The first five years of a person’s life are the most formative. When a child is born too small (less than 5.5 pounds) or too early (before 37 weeks), they are at a much higher risk for short and long-term health challenges. This not only affects the family, but the entire community. All health care payers – public and private – share the cost of caring for premature babies. According to recent studies, the average medical costs for a preterm baby were more than 10x higher than for a healthy full-term baby. The average costs for a healthy baby from birth to his first birthday were $4,551. For a preterm baby, these costs were $49,033.
Studies are clear about what obstacles stand in the way of a healthy baby. The Healthy Start Program (in Spanish and English) target these risk factors during a woman’s pregnancy and in the child’s earliest years. An independent study of Healthy Start’s first 14 years (1996-2009) shows that babies born to Healthy Start moms in our target communities were healthier than babies of moms in the same communities who were not enrolled.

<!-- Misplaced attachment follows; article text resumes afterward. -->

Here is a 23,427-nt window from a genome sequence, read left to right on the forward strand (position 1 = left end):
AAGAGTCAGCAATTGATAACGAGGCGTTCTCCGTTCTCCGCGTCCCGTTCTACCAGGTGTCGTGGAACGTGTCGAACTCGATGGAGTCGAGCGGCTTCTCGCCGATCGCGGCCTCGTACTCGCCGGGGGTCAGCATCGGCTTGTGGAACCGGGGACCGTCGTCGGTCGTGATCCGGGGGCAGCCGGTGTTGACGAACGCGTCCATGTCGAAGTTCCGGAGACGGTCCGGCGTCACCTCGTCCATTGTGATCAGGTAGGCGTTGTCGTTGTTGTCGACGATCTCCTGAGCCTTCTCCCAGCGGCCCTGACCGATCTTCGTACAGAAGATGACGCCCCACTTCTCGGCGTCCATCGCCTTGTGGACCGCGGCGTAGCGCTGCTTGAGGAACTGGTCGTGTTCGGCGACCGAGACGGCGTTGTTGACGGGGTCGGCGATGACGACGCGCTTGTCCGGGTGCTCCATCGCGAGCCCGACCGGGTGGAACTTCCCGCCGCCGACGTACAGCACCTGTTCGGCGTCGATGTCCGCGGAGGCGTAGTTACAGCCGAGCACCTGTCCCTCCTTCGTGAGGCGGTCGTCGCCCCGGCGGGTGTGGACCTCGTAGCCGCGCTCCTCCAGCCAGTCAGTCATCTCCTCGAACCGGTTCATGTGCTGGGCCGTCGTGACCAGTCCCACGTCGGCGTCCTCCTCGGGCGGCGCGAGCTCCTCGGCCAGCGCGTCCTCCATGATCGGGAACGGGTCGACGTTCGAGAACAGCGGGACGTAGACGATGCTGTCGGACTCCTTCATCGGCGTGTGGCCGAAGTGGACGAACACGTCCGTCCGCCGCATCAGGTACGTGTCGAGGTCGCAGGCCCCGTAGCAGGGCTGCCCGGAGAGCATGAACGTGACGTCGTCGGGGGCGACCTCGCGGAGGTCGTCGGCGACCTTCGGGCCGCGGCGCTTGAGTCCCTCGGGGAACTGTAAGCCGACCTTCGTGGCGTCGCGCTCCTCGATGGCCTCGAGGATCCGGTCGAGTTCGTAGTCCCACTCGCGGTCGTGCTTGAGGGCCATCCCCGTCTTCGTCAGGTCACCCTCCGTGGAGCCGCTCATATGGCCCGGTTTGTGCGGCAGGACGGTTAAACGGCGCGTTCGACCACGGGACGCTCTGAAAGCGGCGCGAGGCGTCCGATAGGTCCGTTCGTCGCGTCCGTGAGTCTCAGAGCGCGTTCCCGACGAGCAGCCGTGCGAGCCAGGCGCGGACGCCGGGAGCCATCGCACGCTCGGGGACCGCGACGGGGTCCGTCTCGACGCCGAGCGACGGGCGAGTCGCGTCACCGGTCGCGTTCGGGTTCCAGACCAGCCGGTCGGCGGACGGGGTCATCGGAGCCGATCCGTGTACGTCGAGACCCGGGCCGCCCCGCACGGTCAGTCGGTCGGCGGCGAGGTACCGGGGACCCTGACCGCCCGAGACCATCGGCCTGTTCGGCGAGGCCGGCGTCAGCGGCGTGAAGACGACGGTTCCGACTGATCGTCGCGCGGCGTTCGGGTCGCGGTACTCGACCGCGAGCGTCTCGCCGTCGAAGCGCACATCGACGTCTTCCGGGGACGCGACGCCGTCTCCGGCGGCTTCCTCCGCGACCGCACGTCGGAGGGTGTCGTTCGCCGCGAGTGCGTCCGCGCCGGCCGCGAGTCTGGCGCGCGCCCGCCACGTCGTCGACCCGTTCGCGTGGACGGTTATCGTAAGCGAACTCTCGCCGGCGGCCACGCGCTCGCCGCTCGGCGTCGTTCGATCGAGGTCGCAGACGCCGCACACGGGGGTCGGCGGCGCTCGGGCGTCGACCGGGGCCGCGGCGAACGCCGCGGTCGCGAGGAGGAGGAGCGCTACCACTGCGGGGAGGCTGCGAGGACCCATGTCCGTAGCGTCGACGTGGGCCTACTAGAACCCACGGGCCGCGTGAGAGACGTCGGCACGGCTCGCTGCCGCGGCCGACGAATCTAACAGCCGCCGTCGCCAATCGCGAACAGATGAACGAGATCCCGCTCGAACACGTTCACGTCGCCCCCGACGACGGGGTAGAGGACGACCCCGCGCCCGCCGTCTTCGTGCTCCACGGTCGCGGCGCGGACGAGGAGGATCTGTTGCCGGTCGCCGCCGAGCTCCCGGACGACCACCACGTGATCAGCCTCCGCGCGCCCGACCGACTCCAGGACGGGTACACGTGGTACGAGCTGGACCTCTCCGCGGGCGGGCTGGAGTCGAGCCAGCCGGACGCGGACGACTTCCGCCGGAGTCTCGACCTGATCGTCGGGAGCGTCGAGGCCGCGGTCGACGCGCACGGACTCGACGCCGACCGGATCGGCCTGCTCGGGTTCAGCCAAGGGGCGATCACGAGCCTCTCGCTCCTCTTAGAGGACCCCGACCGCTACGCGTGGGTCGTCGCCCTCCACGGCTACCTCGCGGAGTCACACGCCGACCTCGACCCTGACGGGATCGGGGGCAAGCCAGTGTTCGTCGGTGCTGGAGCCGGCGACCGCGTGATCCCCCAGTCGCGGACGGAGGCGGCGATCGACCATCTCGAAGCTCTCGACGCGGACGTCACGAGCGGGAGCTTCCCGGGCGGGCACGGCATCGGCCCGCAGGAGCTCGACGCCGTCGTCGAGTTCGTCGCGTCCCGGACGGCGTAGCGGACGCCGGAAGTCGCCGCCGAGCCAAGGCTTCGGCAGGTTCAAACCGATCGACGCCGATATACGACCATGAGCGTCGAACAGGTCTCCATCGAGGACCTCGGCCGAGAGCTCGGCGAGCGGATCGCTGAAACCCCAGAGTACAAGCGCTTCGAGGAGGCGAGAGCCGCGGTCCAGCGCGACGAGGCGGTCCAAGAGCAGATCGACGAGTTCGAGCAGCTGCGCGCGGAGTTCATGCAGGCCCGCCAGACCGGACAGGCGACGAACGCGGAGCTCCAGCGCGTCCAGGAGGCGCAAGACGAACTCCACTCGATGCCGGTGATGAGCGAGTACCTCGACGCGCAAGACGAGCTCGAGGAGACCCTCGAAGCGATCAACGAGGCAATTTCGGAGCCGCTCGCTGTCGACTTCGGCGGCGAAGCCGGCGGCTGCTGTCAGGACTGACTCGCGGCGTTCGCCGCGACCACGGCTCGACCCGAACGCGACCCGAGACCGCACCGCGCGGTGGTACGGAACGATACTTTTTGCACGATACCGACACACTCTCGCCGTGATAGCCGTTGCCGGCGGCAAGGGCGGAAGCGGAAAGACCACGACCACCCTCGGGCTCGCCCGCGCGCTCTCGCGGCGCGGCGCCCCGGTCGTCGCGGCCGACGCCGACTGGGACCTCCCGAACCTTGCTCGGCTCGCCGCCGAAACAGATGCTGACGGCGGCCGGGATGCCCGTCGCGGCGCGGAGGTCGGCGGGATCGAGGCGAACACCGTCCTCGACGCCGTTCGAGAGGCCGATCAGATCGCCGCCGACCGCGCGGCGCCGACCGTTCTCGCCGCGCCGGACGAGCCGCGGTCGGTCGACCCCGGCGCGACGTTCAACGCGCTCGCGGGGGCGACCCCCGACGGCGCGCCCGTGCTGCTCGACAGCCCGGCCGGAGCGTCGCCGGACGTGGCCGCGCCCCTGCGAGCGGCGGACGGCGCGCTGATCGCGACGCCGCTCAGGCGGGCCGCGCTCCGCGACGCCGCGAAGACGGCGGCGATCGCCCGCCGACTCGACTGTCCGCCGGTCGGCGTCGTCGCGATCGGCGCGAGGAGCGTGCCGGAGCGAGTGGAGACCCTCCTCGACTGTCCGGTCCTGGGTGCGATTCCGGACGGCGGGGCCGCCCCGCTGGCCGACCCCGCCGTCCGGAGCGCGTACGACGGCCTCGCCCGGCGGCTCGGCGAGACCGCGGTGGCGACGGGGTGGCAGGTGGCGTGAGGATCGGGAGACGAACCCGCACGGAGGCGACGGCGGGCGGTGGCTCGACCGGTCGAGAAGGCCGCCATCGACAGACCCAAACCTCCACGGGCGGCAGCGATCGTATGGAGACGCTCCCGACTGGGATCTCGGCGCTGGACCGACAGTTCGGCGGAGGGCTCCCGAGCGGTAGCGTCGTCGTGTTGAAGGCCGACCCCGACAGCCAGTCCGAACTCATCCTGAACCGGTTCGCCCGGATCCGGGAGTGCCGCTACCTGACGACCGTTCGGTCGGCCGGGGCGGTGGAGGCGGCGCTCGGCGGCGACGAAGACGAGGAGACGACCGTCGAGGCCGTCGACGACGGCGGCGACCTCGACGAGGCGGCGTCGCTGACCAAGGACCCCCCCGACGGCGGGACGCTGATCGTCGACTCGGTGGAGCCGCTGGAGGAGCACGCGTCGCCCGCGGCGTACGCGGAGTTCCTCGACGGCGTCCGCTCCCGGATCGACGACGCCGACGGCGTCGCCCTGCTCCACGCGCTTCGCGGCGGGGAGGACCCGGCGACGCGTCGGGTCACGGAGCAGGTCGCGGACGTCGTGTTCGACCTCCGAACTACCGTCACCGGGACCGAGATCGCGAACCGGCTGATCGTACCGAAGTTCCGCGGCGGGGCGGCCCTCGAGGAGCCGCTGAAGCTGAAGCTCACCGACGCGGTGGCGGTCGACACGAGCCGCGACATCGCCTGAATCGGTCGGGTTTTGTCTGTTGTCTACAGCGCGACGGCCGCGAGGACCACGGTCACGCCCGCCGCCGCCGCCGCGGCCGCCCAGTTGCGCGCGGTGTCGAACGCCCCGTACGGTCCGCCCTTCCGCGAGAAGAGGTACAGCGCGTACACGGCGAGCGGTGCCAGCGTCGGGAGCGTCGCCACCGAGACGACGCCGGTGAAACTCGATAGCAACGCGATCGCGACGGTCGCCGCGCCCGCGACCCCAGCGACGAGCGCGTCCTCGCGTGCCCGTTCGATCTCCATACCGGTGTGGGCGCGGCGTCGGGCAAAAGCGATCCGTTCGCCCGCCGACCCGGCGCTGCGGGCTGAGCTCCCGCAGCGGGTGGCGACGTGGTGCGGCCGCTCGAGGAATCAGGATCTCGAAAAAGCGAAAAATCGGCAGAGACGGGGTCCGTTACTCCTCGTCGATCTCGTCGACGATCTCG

Investments in the health of young children result in a real financial return for communities, with fewer costs going to medical care and special education, lower school dropout rates, less crime, and a higher probability that caregivers will be self-sufficient and their kids will grow up to contribute to their community. It’s as important now as ever to invest in community-based interventions to improve public health and ensure that children have what they need start healthy.
Healthy Start contact: Alma Vidal, 610-344-5370 x 113, email@example.com